The thing that I can't understand is why parents and caregivers are so worried about patients becoming addicted to marijuana, yet they are not worried about their children becoming addicted to prescription medications. Most of these prescribed medications have side effects that are way worse than the condition being treated. If I had children, I would much rather them be on a medical marijuana program than doped up with pills that harm their bodies more than they help. It seems like such a simple decision to me. Would you rather take something organic that you can grow yourself or a pill that is mass manufactured and you have no real idea what the complete chemical compound is of it?
Avatar
Guest | Sep 21, 2011
 
I wish I could get in touch with the person who wrote above about their 19 year old son, because my 21 year old daughter is severely autistic and they have her on HALDOL which is horrible, and I was worried about trying MMJ while she is on that medication. You said that your son is on Risperdal, and I know that med is in the same family as the Haldol (only newer). I would love to speak with you further. How do I get in touch with you??
Avatar
Guest | Sep 21, 2011
 
To the person above. I would love to get in touch with you because my 21 year old autistic daughter is on Haldol, which is in a similar family as Risperdal, which your son is on, and I am afraid to try MMJ while she is on it, but afraid of taking her off it because of potential aggression. I would love to get in touch with you further. How can I do that?
Avatar
Guest | Sep 21, 2011
 
As you can see, I wrote twice because I cannot seem to get the hang of those CAPTCHA codes or whatever they are.
Avatar
Guest | Sep 21, 2011
 
Sorry I entered that twice. Can't get the hang of the Captcha code thing.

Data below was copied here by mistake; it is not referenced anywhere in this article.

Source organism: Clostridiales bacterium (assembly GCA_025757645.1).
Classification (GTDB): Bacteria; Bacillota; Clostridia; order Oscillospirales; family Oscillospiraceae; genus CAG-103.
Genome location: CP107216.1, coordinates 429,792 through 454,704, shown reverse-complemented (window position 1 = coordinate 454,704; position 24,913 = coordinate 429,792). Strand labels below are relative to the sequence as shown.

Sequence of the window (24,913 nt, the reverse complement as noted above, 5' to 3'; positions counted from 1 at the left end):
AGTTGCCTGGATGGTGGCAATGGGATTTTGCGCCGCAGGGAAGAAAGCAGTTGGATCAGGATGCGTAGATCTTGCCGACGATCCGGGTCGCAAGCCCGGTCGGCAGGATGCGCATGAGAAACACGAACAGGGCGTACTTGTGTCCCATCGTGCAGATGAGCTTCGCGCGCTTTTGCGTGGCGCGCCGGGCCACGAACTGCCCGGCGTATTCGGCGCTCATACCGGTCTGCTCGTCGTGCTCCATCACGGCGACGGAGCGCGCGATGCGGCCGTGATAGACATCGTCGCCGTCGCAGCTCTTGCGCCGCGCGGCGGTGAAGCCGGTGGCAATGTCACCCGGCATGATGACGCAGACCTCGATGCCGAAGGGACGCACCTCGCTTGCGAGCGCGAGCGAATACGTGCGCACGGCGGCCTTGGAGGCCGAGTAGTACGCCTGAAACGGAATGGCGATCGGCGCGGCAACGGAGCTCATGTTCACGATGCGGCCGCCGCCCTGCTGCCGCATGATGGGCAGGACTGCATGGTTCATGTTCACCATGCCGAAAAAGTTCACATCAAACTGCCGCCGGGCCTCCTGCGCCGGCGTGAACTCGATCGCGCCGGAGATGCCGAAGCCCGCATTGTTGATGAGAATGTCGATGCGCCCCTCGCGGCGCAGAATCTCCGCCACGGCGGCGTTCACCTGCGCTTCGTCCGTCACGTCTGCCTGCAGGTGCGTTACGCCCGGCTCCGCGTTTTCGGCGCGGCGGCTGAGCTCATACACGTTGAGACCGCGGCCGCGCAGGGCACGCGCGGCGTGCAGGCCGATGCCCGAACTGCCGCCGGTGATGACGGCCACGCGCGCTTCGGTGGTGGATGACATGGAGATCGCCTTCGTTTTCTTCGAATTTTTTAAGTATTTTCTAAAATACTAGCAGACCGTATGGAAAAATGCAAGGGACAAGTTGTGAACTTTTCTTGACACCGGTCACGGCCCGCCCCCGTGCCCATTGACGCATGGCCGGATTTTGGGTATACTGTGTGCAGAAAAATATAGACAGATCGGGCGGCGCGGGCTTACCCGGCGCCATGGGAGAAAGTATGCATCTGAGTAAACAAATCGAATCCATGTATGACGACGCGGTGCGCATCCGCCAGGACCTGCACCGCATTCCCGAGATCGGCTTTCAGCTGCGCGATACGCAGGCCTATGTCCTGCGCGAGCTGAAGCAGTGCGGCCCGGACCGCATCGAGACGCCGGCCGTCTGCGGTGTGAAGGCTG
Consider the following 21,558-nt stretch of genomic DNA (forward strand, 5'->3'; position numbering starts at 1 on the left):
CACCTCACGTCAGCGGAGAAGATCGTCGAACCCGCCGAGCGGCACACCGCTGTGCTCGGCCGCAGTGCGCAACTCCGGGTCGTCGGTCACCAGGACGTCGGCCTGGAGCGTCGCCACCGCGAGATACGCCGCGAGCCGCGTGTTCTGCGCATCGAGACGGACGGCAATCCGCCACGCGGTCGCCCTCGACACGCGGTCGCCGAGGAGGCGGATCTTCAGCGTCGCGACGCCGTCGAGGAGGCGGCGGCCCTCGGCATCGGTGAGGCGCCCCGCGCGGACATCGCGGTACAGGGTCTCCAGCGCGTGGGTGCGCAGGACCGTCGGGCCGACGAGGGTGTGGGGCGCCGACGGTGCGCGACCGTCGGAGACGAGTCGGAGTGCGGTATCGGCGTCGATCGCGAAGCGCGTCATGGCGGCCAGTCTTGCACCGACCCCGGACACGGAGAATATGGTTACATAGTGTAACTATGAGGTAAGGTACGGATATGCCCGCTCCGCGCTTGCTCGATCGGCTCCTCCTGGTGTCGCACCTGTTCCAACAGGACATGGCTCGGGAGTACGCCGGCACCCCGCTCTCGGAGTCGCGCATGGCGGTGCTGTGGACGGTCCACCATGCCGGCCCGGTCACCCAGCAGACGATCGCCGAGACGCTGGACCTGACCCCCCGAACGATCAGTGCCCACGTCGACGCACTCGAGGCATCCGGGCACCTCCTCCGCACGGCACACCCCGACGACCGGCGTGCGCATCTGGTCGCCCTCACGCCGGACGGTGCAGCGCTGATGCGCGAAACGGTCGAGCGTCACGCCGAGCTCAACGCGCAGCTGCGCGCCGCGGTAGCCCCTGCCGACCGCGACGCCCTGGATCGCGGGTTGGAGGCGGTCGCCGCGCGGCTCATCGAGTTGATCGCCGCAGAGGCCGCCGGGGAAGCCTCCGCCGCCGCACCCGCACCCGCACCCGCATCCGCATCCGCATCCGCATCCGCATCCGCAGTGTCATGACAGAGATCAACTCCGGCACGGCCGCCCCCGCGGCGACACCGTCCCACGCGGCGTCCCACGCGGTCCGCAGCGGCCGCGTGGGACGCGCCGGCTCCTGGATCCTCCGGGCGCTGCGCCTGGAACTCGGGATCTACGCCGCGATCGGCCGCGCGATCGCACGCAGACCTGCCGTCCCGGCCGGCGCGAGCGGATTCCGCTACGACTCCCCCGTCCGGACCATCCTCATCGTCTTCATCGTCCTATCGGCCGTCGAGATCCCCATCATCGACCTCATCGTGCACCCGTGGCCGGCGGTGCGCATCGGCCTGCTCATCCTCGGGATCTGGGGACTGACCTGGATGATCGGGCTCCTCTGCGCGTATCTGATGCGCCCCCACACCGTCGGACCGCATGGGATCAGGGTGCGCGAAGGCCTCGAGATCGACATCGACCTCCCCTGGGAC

Avatar
Guest | Sep 18, 2011
 
I have been using marijuana for a year and a half for my 19 year old son with severe autism and have had great results. He has improved in every area of development (speech & cognition, social, and behavior). He was very aggressive (biting, pinching, and hitting others) and his aggression has become almost non-existent due to the marijuana. I have greatly reduced the pharmaceutical medication that he takes (Risperdal and Lexapro) and I will probably discontinue it altogether soon. I would recommend this to all parents of autistic children. The results can be seen almost immediately (10 minutes) after he ingests a small piece of a marijuana cookie or brownie. The affect it has on his life has been miraculous. It has just allowed his body to relax, and therefore he can learn and cooperate with others. He is so much happier and more in tune with the world and what is going on. It has been truely life-changing. If I could turn back the clock, I would give him marijuana much earlier in his life. I believe, no -- I KNOW -- he would be much higher functioning today if he had received this medication when he was a small child. Please don't be afraid of trying it. The great thing about this is that you can immediately see the results. If you don't like the results, just don't give it to your child again. I am confident that it will positively impact many children and adults with autism.